High drama enveloped social networking companies during 2007 as they pursued significant opportunities and stumbled over mighty obstacles.
As the year draws to a close, many crucial questions about the good and the bad of social networks remain unanswered, with the market in a fascinating state of flux.
Will social networking sites fulfill their potential to become major and vibrant advertising vehicles? Or will they fall short if privacy concerns about intrusive and stealthy ad tracking drive users away, and if illegal and vulgar content scares off advertisers?
Another cliffhanger that 2007 leaves us with: Will social networking sites displace portals and search engines as users' preferred Web hubs? Or will users sour on the social network experience if they feel vulnerable to criminals and stalkers at these sites?
One thing that did become clear in 2007 was that the social network format, originally a hit with teens, has struck a chord with users of all ages, and thus these sites now harbor greater ambitions than simply being virtual meeting places.
"This was the year in which social networking gained legitimacy and credibility as a phenomenon that's here to stay and that's a big deal," said industry analyst Greg Sterling of Sterling Market Intelligence.
Sites such as Facebook, MySpace, LinkedIn and Bebo -- along with many others that sprouted up to cater to specific interests and demographics -- found they could offer most services, content and applications their users are interested in.
That's why most major social networks have opened their platforms, as Facebook did in May, so external developers can create applications for their sites. Facebook now has more than 7,000. For users, it's not just about communicating with friends but about possibly making their social network profile their most important and relevant Web page.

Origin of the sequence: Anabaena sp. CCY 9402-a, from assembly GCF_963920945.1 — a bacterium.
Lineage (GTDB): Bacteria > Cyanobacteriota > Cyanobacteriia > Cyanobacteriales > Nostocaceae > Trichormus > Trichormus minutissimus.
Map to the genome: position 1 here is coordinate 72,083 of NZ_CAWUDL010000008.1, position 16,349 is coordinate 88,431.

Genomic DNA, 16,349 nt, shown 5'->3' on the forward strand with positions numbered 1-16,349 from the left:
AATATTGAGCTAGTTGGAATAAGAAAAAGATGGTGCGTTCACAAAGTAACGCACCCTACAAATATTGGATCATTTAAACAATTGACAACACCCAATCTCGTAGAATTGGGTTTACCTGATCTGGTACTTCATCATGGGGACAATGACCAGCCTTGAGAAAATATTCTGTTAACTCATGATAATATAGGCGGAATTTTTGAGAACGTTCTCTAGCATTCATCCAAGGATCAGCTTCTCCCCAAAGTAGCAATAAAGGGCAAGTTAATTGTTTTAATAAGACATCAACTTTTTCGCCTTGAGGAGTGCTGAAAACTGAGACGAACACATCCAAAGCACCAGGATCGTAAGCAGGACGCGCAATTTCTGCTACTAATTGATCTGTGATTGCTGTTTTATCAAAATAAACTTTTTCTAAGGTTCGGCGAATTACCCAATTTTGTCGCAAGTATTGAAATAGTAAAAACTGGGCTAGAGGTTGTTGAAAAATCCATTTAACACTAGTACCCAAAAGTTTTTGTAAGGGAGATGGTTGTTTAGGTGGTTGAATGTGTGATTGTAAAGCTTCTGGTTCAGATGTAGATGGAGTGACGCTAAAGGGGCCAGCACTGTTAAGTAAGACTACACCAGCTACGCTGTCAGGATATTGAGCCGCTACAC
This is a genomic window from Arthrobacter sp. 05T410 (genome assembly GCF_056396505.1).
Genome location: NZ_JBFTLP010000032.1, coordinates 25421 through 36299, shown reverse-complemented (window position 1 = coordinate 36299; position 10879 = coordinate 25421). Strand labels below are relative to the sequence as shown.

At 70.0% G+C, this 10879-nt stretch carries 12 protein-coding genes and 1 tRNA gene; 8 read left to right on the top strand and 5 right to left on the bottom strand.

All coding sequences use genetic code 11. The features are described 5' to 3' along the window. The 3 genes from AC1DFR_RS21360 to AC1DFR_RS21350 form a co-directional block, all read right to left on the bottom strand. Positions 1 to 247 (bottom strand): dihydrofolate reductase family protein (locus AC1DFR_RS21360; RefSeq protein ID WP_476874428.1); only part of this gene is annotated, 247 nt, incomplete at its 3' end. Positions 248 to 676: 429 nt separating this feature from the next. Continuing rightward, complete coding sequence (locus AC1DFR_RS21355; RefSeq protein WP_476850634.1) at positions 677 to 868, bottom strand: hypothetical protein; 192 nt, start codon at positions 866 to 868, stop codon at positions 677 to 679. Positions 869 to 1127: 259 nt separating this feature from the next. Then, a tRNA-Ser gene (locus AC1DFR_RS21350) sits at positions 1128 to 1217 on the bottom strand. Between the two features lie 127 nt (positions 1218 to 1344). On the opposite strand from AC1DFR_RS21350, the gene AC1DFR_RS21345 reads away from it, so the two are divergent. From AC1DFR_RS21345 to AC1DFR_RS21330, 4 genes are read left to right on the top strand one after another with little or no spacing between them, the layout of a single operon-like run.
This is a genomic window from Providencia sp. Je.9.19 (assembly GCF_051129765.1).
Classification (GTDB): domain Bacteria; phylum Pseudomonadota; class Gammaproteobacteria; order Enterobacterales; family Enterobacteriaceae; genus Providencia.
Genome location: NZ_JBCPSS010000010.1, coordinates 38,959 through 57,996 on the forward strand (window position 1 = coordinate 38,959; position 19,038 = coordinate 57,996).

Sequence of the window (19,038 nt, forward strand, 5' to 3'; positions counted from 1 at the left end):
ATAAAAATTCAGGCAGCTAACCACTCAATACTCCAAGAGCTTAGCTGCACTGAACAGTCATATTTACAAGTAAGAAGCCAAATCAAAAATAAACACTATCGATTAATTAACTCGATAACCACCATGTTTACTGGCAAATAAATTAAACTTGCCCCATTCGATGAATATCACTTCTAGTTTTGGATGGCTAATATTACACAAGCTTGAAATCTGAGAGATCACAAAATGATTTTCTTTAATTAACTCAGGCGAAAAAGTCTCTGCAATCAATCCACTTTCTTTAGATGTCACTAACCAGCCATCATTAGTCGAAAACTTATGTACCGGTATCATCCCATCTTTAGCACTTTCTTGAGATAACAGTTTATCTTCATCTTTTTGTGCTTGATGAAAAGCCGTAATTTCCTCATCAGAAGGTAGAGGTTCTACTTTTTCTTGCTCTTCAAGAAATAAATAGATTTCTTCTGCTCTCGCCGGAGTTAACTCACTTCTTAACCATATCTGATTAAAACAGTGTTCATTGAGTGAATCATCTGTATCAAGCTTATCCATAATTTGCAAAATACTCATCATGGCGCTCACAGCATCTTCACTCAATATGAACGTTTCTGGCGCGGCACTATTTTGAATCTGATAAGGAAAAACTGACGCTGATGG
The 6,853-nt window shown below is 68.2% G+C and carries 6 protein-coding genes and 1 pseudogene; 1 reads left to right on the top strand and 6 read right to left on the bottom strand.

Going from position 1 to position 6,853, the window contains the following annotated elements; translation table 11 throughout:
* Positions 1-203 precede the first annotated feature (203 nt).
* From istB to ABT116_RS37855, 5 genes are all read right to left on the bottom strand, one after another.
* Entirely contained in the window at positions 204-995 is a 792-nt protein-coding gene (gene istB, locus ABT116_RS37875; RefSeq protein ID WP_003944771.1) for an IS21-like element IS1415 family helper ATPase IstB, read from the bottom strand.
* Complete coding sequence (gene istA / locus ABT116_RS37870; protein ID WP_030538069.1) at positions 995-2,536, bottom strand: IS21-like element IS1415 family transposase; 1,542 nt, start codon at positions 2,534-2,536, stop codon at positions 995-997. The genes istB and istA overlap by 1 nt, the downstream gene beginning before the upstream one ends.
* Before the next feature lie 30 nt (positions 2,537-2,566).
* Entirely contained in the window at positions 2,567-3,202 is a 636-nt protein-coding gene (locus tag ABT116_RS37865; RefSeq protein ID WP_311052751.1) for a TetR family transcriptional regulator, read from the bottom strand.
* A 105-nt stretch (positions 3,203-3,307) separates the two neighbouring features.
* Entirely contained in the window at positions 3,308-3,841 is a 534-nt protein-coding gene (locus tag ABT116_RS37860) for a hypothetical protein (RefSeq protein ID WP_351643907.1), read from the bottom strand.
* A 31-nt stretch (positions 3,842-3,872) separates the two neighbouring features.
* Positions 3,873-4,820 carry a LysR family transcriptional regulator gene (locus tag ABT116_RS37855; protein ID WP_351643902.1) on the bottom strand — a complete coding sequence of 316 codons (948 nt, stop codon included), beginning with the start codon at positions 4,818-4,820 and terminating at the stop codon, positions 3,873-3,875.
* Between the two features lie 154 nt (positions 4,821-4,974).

"The major development in 2007 was the emergence of the social platform: It's the evolution of social networking from a closed application that is fixed and defined by the vendor to an extensible platform that can support an ecosystem of third-party vendors," said Ray Valdes, a Gartner analyst. "It accelerates the evolution of these sites and allows them to address a wider range of requirements: different types of users and of usage scenarios."
As this became amply evident in 2007, Internet giants such as Google, Microsoft and Yahoo reacted uncomfortably, seeing sites such as Facebook neatly solving a problem that has stumped them: providing their users with a unified experience across their different online services.
Google, Yahoo and Microsoft for years have provided services for hosting photos, videos and blogs and for communicating via e-mail and instant messaging, but they have failed to find an efficient, organic way to tie them together. At a site such as Facebook, these services orbit around each person's account. Google, Microsoft and Yahoo all launched social networks in recent years but didn't make them the center of their online services universe.
Now, Google, Yahoo and Microsoft are scrambling to unify their consumer online services, retroactively attempting to stitch a social network across them.
"The social platform allows the application to evolve and adapt and be integrated with other applications. The user will log in to their profile page and see they have new messages, or a photo has been uploaded, so [the profile] becomes the new center of gravity for the person's Web experience," Valdes said.
This year, Yahoo said it would phase out its disappointing Yahoo 360 social network and it began experimenting with a new one called Yahoo Mash, hoping to mesh its services together. Meanwhile, Google launched its OpenSocial common APIs for social networking applications, a move some consider an attempt to undercut the momentum of Facebook's development platform. Google also has launched Google Profile, a service to give people a single badge to tie together their Google services.